Elsewhere, Zach Wilson went 4-for-11 with 26 yards passing and four sacks just seven days after winning Offensive Player of the Week. Case Keenum also had a lower QBR than Mullens (35.5) and beat the Titans by a field goal, mostly because rookie Will Levis too seven sacks.

Remember last week when Giants backup Tommy DeVito was the talk of the town following a win over the Green Bay Packers? The game was so impressive that his agent and family became national treasures and there was a report that he doubled his local appearance fees. Well, he might have to give discounts after this week because DeVito threw for just 177 yards and took seven sacks in a 24-6 loss to the Saints.

In New England Bailey Zappe went viral for a cordial handshake with head coach Bill Belichick after a three-touchdown win over the Steelers. This week he threw 31 passes for 180 yards in a lifeless 27-17 loss to the Chiefs.

Mitch Trubisky and Easton Stick lost by a total of 59 points. Of course, Aidan O’Connell scored zero points against the Vikings and then put up a 63 spot on the Chargers. Gardner Minshew dropped 30 on the Steelers.

The Vikings are riding the same wave as about one-third of the league. Backups make heroes and fools out of coaches. Brandon Staley got fired after the loss to the Raiders. There are rumors that Belichick and Mike Tomlin could both be let go. Promising up-and-coming coaches Robert Salah and Brian Daboll look like they have aged 20 years this season.

As it pertains to O’Connell, some may view the lows of this season as proof that there needs to be pressure on him next year, others could look at the big picture alone, which is that making the playoffs would be quite an accomplishment without QB1. How will you view the Browns when you only see snippets and highlights and don’t analyze every single play call? How about the Colts?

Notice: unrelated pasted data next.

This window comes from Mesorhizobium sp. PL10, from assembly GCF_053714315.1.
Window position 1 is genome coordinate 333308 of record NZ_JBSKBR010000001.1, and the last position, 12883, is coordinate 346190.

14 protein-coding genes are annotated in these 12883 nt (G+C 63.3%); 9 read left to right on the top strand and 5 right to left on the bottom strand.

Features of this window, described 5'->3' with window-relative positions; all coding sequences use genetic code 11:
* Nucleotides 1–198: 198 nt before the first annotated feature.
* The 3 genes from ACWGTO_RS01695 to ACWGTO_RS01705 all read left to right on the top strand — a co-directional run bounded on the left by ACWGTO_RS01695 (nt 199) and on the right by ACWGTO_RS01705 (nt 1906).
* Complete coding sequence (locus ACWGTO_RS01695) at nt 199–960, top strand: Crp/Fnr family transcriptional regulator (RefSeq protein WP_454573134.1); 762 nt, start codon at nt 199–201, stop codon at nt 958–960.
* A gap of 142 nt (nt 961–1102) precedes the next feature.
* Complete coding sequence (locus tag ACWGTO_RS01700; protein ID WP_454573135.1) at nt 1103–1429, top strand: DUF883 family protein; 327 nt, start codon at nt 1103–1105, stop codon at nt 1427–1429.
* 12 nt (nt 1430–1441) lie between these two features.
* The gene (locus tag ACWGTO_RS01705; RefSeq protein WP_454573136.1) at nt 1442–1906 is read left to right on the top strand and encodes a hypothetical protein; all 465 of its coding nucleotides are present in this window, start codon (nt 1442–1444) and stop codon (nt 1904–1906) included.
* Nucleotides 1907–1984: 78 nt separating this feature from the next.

Speaking of the playoffs, the Vikings somehow still have very good odds of making it after the Packers melted down against the Tampa Bay Bucs. According to the New York Times playoff machine they are still at 56% to secure a spot in the postseason. Any combination of two wins gets them into the playoffs but a 1-2 finish could sink their odds if one of the losses is to the Packers on Christmas Eve.

Will they make it? Who knows. We have no possible way of figuring out when the backup QB pendulum will swing for or against the Vikings. If they miss the playoffs it might be unreasonable to question the coaching considering the circumstances but it’s unrealistic to think that folks will only be shrugging their shoulders at losses, even if every team in the league without its starter is on the same wild ride.